The sometimes touchy controls don’t help matters. I have no complaints as far as controlling the boulder itself, other than that the jump button will occasionally randomly decide not to respond. Steering the boulder is a bit sluggish, but it does a good job of emulating trying to redirect a boulder once its gained momentum going in another direction. My problem is with the defense-laying controls, which are so sensitive that the cursor will regularly skip squares when trying to place obstacles in a precise manner.
Zooming in helps you place things more precisely, but constantly having to zoom in and then back out again (in order to move to the next section of track faster) burns up valuable seconds when you only have about thirty seconds to place your defenses. This isn’t so bad when playing against a human, who is dealing with the same problems, but it seems a little unfair when AI opponents are seemingly able to merely think their defenses into existence.
All of this adds up to an experience that left me wondering why I was even continuing through story mode. Collectable keys hidden throughout the levels in a manner that reminded me of San Francisco Rush were an enjoyable diversion until I encountered a few wings-required ones that essentially required restarting the level if I failed the attempt (resulting in having to watch the same ten seconds of the intro over and over). Scattered boss battles thrown in for a change of pace ended up being the least inspired part of the game. And selectable characters (and boulders) for you to choose from in multiplayer are actually all unlocked from the start, rather than requiring you to beat that character in story mode first.
With the complete lack of incentive to finish story mode (other than just to say I had, and/or earn an achievement), I found myself dreading every time the overhead map revealed a group of additional levels ahead of me. “How many more of these damn things are there?” is not a question you want a player to be asking herself.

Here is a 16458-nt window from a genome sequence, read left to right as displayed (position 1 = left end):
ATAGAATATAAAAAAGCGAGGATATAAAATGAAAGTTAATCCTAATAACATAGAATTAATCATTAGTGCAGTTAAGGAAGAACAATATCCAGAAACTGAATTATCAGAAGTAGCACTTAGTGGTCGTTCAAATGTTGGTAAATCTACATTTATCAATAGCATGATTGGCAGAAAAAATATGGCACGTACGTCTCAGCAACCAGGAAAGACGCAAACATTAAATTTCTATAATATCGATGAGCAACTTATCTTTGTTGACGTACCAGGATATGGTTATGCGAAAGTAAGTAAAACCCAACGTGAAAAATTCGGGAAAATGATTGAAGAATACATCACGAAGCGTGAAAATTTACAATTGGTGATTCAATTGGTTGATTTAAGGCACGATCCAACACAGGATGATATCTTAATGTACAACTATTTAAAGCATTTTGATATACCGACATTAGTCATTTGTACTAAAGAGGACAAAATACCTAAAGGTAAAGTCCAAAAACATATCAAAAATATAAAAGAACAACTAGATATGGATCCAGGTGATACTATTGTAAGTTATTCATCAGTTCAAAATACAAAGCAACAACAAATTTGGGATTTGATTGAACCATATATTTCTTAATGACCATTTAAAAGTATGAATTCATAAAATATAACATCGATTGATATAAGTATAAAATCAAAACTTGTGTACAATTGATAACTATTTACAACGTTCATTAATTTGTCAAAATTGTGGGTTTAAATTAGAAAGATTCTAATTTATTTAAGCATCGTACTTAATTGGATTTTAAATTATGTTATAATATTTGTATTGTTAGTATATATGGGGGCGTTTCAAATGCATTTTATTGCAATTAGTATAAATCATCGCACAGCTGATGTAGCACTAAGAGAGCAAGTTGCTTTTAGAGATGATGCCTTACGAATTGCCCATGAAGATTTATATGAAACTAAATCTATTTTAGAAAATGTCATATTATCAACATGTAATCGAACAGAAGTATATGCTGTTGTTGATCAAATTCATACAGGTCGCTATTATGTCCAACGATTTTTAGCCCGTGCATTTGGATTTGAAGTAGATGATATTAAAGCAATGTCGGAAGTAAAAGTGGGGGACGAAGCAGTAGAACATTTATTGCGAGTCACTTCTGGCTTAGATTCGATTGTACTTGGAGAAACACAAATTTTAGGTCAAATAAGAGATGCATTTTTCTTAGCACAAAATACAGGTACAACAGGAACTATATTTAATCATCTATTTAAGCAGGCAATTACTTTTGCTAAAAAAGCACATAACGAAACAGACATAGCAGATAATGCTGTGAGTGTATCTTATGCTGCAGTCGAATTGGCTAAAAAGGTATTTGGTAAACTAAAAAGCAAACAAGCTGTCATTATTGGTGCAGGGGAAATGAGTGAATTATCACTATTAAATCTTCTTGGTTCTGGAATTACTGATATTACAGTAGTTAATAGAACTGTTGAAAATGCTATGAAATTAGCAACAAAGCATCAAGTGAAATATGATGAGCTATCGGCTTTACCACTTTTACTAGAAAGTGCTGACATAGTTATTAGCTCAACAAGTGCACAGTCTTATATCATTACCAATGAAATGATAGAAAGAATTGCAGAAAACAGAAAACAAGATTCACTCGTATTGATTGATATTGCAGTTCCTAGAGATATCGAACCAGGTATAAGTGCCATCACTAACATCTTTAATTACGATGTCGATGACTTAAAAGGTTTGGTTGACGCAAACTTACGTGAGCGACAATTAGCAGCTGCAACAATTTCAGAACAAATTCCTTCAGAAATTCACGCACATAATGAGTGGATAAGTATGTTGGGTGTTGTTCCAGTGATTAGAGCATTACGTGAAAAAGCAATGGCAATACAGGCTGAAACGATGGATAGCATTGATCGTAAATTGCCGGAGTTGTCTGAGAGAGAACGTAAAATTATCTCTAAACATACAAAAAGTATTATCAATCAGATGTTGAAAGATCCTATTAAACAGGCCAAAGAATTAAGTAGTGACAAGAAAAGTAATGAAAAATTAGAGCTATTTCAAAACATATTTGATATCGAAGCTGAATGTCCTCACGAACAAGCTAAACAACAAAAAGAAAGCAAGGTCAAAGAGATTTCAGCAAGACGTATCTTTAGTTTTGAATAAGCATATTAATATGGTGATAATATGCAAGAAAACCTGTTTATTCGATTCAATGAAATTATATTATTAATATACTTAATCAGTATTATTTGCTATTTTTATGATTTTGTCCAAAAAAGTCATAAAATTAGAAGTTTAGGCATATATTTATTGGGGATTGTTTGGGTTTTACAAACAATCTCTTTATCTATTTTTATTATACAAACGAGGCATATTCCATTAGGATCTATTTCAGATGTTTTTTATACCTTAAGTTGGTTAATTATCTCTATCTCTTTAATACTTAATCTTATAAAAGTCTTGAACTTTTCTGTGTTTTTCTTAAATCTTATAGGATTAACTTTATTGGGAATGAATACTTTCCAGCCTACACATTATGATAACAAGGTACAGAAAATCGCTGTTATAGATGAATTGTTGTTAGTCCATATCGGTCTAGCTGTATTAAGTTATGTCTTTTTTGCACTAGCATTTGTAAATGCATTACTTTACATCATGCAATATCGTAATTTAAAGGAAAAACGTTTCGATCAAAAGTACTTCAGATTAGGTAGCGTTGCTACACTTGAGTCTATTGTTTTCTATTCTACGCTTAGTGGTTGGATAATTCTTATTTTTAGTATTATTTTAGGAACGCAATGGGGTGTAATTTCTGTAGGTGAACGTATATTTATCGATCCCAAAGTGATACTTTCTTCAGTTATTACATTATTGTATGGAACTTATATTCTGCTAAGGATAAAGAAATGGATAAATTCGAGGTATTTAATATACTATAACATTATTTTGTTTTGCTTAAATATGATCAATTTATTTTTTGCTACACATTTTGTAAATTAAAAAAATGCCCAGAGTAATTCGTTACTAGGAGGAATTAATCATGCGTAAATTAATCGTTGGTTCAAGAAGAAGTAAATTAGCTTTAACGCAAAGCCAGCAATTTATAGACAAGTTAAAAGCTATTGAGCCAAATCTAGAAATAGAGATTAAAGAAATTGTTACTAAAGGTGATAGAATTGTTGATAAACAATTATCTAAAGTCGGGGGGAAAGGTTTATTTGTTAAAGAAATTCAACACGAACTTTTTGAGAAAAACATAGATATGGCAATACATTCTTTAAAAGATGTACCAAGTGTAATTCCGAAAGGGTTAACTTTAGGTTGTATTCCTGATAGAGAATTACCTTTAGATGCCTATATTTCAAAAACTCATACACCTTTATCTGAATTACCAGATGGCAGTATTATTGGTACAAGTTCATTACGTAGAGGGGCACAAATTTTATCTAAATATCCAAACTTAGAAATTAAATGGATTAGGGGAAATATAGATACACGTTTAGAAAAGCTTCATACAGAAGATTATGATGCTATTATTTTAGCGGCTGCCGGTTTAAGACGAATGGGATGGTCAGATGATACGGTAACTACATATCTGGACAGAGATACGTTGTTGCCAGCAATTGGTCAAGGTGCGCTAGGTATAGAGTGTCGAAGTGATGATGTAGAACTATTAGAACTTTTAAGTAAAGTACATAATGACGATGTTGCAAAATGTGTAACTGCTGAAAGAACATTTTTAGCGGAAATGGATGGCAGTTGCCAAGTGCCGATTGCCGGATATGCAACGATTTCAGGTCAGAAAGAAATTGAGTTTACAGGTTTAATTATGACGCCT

For this reason, I recommend doing the Time Trial first. Story mode goes a lot smoother when you’re already know the tracks pretty well, and Time Trial allows you to familiarize yourself with the track, seeking out he best route without having to deal with enemy defenses. The best part? If you restart within Time Trial, there’s no loading time (and no intro scene repetition)! Doing these first will make the rest of your experience with the game much more enjoyable. (And just try and beat my #1 time on Witches’ Sabbath!)
Beyond multiplayer battles and Time Trial, the only other game mode I’ve yet to mention is a fun event called SkeeBoulder. This uses the same tracks as the other modes, but with a twist: both players’ boulders exist on the same track, competing for the same targets (which you run into in order to gain points), and racing towards the same skee ball ramp at the bottom. Whoever makes it into a hole first gets the multiplier for that round, with the winner determined by the final score after three rounds. Where the regular battle mode doesn’t require much communication (you don’t want to tell the other person what obstacles you’re surprising them with, after all), this is a competitive mode that’s likely much more fun when you can shout at each other.
The one area that I think is wasted in the game is the potential for more destructive fun or more strategic tower defense arrangements. You can certainly attempt either during a regular battle, but your chances of winning are generally much greater if you get your boulder rolling as soon as possible and try to dodge all the obstacles. I would’ve liked to have seen an additional mode that involved setting up a strong defense to keep a boulder from even reaching your tower, and/or a sandbox mode where the goal is to just destroy things as gloriously as possible.
Despite a story mode that can be a drag, Rock Of Ages is a fun little group of competitive mini-games that can be a ton of fun when taken in short bursts. Even if it doesn’t fully live up to the concept’s potential, I’d love if all developers in the future tried to be least this creative.